Category Archive: State Lands

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Year-end Appeal

   ex•tir•pate verb
        1  root out and destroy completely
        2  Synonym: weed out, destroy, eradicate, stamp out, root out, wipe out, eliminate, suppress, crush

Dear Friends,

You and I know there are pivotal moments when we are challenged to step up and keep going. No matter how tired or discouraged, even when we cannot see clearly a path forward. Now is one of those times in ways you may not yet know about.

We are writing on behalf of the Olympic Forest Coalition to ask for your help. This month, after more than 10 years, the Washington State Department of Natural Resources issued two policy decisions that have the potential to drive Marbled Murrelets into extirpation in Washington, or to put us on a path toward a vibrant, sustainable habitat for the murrelets and other important indicator species in our forests. The two policies are the Long Term Conservation Strategy (to save endangered species) and the Sustainable Harvest Calculation (to set timber logging levels for the next decade). Both together will change the face of our environment for the foreseeable future in the beautiful stretch of forest along the coast—the Olympic Experimental State Forest. And it could mean that Marbled Murrelets become “extirpated”—a term used by scientists and policy makers to describe the elimination of species in our forests, but not yet across the world.

The Washington Dept. of Fish and Wildlife reports that we are losing Marbled Murrelets from Puget Sound and Washington coastal waters at an annual rate of -4.65%.

Added to this evolving policy is an urgent and critical problem: The U.S. Forest Service will issue a permit to allow the U.S. Navy to conduct military testing in the fragile habitats of Olympic forests, the Salish Sea, and the Pacific Coast Marine Sanctuary. Jets will be given a permit to fly training exercises 260 days per year, 16 hours per day, over Olympic forests and waters. National security must include securing our natural environment.

We have days to organize, educate and provide scientific, economic and policy direction to the newly elected Commissioner of Public Lands, the Board of Natural Resources and the U.S. Fish and Wildlife Service—to convince them to take a decision that will make state forest lands a safe place for endangered species, water and other natural resources, and livelihoods for our forest communities.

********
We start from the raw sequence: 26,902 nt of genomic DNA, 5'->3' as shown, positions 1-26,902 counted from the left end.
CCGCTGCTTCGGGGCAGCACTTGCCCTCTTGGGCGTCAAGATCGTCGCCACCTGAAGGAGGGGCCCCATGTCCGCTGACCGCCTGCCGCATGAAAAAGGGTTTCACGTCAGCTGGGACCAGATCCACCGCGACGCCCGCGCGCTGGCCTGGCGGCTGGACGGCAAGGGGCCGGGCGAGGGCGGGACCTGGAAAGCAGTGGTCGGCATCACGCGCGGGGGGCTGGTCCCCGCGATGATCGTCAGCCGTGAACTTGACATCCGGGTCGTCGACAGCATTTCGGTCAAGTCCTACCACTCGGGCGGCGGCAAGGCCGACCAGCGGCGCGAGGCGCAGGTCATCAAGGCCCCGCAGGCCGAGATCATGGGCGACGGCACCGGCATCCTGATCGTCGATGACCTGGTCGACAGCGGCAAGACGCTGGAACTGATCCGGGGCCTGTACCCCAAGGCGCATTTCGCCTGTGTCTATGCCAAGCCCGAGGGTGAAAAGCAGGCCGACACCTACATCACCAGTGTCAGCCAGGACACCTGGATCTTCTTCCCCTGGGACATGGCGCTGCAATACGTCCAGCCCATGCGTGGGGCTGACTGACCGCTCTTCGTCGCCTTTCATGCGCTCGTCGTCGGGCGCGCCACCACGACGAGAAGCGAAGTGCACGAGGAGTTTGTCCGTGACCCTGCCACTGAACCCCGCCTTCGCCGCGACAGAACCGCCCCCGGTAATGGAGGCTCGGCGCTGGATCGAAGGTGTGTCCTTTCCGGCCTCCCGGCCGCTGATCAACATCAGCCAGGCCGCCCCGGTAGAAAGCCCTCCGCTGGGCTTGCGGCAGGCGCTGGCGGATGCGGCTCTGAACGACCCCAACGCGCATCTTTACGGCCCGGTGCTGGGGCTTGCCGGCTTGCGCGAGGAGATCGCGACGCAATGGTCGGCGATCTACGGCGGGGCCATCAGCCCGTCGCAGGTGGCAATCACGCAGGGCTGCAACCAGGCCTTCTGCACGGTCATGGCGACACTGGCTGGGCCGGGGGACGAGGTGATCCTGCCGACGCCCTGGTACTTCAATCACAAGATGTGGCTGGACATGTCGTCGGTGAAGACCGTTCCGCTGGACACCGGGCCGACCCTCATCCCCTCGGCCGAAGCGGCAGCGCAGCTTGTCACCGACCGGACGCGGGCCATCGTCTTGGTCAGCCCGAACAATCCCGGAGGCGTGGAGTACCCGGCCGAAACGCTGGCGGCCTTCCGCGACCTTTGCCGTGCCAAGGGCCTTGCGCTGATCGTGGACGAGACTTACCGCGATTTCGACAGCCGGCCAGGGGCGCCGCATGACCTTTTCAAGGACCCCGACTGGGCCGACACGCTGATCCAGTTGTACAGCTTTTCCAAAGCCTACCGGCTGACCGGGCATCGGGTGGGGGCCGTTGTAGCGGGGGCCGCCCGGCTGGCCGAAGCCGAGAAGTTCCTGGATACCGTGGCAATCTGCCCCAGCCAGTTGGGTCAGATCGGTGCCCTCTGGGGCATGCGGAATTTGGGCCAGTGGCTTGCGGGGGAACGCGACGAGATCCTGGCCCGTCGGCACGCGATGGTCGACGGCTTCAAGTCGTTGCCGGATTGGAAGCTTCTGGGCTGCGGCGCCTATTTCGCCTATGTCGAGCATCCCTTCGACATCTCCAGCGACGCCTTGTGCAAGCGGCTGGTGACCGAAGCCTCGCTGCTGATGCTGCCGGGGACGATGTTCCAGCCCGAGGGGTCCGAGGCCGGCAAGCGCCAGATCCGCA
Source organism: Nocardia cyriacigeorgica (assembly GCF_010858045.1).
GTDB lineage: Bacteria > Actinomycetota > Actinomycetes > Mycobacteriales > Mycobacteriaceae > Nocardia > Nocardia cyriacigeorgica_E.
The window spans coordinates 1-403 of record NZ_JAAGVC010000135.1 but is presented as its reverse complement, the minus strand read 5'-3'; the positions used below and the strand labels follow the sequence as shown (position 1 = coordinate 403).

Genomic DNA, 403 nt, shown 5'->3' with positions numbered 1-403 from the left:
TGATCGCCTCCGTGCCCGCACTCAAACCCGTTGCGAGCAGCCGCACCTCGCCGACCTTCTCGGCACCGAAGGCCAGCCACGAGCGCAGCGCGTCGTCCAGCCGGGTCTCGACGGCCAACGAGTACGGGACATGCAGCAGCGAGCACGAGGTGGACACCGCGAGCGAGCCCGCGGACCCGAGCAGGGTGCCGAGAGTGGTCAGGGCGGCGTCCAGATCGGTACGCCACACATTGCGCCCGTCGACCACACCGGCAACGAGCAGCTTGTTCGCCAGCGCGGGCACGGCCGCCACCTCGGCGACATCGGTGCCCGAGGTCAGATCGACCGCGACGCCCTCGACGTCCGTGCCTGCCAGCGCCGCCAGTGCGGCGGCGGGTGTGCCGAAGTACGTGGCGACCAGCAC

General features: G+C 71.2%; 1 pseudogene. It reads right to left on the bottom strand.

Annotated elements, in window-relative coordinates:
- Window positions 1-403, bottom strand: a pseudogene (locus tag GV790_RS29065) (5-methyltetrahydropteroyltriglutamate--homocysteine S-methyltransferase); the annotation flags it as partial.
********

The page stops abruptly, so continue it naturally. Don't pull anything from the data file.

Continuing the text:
OFCO needs your financial help to ensure that the voices of environmental protection are organized, uplifted and heard in Olympia, and that we speak to decision-makers with good science and economics balancing the interests of vibrant ecosystems and communities. And, if necessary, we must have the resources to mount a legal challenge to state or federal agencies to enforce the Endangered Species Act for Marbled Murrelets, bull trout, and Northern Spotted Owls.

“The bell has rung. We have 90 days to save the Marbled Murrelets. After 30 years of work—it comes down to this.” ~Marcy Golde, OFCO Board Member

 

We are asking your help to raise $10,000 in support of this campaign. OFCO has a legal trust account of $10,000 to match your support of our Marbled Murrelet campaign.

Your contribution will directly support:

 

  • Reporting on science, policy options and action to ensure grassroots Peninsulans have the information to make informed decisions and to change decisions affecting our shared environment and communities.
  • Organizing members and supporters to engage federal and state agencies in charge of Olympic forests and waters in the January 2017 hearings, through the public comment and objection periods ending, respectively, in January and March 2017.
  • Analyzing and monitoring timber sales on public lands to ensure that they meet legal requirements and that logging doesn’t destroy the forests needed by endangered species
  • The last resort: Mounting a powerful legal challenge to stop the worst policy from going forward. OFCO is working with renowned Seattle law firm Ziontz Chestnut, representing tribes, environmental and public interest groups, and local businesses in Washington state for over 60 years.

We need you to do more than make a donation; we need you to lift up your voices, to attend the so-called Public Meetings in January, to write decision-makers in state and local offices, and to be ready to engage your elected officials between now and March. Sign up for OFCO action alerts by sending a request to info@olympicforest.org.

We are not alone in working to save the Marbled Murrelet and to stop the Navy. The Olympic Forest Coalition has strong allies—the Washington Forest Law Center and the Marbled Murrelet Survival Project and its members (Sierra Club, Audubon Society, Washington Environment Council and others). The West Coast Action Alliance, Olympic Park Associates, and National Park Conservation Association also engage in efforts to save the marine sanctuary, communities, and Olympic forests from excessive and unnecessary military training exercises.

It is not too late. Our dedicated scientist advocates assure us that we can protect the Marbled Murrelets in our state. Newly elected state officials with environmental values and track records will take office in January.

Please click here to print a donation form to send in with your check. If you prefer donating online, please visit olympicforest.org/join-us to contribute through our PayPal account.

Monthly giving, through your bank or PayPal, is an easy way to provide support and avoid renewal reminders, along with their postage and natural resource costs. If you’d like to learn more about giving monthly, please email info@olympicforest.org.

Season’s greetings, along with our thanks for your continued support and commitment to protecting endangered species, conservation, our forests and waters, and our collective power.

Connie Gallant                        Marcy J. Golde                            Patricia Jones                                                                             President                  Board/Murrelet Survival Project              Executive Director

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Navy Training Exercises in Olympic Forest 260 Days a Year, 16 Hours per Day Given the “Go Ahead” over Local Protests

U.S. Forest Service Proposes to Issue a Permit to Navy for Military War Games in Olympic National Forest – Finds There Will Be “No Significant Impact” on Wildlife